5. Mat, I have been eyeing one of these up for almost year now, and really ought to have bought it when I was doing the passenger side rear wheel arch. Pete, mine came with two sets of jaws, one for stretching, the other for shrinking, you just swap them around depending on what you need to do. It’s not very big either, and the handle comes off, so it can be tucked away without taking up too much space. Karl
  6. Mat, I know what you mean about them being 'air hungry'. I tried this with my usual skinny coil hose and it was very sluggish, but improved massively when I hooked it up directly to the big rubber hose. The new air tool isn't the only new acquisition on my part, as after much dithering and deliberating I decided to cough up and buy a shrinker/stretcher. What's one of those I hear you cry? (Alright, maybe not cry exactly) It's one of these.... Great, but what does it actually do? Essentially it does what is says, it shrinks and stretches things, like this.... Take one piece of flat steel, which was promptly folded up into an L-shape along the black line. This was then run through the jaws of the shrinker, the shiny chrome bits, which started to impart a curve like this.... You can see the jaw marks on the steel. Another couple of runs through gave me this... ....and with a final run through this. I know what you are thinking, all very interesting, but so what? Remember this? I need to sort out the outer edge of the spare wheel well, as currently it is distinctly wonky, so need to create a curved section in the horizontal plane, i.e. across the pic, and an L-shape in the vertical plane to form the back of the well. As you can see my previous efforts to achieve that were somewhat lacking, and I thought rather than spend £150+ on a new spare wheel well, I'd spend slightly less on a tool that would allow me to fix it, but which will also come in handy for a number of the repairs required on the bulkhead. That's my rationale and I'm sticking to it, and while I was at it I bought a big sheet of virgin steel to start the new panel with. Marked up ready for cutting out. Time to bend...... It's amazing how many radii perfectly match an off cut of scaffolding pole! Here the steel has been persuaded into shape with the aid of a large 'Birmingham screwdriver' over the open jaws of the vice. Overall I was quite happy with that, but did need to trim that big flange down as with hindsight, that was never going to work in the shrinker/stretcher. Long story short, half an hour with the shrinker/stretcher and a selection of hammers and pliers, and I was able to produce this.... Not perfect, but much better than what was there before. I used the back of the wheel well to help get the shape right, and this is now trimmed and tacked in, but as usual in my rush to get stuff done, I completely forgot to take any pics. Overall I'm really impressed by the new tool, even if I do have a lot to learn about how to get the best from it, it has made life a lot easier, and hopefully cheaper in the long run. Karl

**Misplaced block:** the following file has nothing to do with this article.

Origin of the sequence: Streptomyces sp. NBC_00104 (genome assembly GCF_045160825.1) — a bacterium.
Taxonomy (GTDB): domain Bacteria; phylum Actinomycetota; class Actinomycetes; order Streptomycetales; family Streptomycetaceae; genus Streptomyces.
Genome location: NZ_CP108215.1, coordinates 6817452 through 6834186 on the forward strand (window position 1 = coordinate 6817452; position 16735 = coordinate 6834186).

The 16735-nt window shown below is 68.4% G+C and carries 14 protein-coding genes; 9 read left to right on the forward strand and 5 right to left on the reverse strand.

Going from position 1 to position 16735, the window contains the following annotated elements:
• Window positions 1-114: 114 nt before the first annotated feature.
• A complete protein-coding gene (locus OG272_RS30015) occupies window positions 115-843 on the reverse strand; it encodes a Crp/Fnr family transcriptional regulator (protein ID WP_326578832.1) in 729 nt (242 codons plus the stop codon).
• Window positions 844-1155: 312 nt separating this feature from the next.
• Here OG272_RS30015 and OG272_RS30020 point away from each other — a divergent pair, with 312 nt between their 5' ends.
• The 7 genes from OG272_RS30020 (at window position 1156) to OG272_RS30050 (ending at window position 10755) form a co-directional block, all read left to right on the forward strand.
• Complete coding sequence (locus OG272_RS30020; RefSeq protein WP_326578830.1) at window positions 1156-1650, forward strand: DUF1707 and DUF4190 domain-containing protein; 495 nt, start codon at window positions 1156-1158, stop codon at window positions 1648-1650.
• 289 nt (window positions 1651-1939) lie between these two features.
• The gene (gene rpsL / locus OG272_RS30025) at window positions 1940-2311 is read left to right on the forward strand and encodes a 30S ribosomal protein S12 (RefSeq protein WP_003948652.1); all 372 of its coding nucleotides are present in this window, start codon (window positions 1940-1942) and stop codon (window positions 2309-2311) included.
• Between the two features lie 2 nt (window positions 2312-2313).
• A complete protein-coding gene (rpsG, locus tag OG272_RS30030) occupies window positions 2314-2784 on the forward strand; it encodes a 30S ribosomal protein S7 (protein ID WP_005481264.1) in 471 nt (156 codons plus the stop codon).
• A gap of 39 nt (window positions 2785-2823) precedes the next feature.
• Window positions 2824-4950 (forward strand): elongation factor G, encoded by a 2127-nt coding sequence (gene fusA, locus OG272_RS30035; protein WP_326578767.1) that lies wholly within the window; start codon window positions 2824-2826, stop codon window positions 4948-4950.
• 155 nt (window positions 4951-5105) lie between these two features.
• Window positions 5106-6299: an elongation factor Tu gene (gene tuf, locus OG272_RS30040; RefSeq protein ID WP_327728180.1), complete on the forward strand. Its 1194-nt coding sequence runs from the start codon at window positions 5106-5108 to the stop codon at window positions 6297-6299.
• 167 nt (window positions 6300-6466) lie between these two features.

7. Sometime you just have to walk away and sleep on it. Not literally as if you slept on the part you were repairing, you would probably stick to it! Karl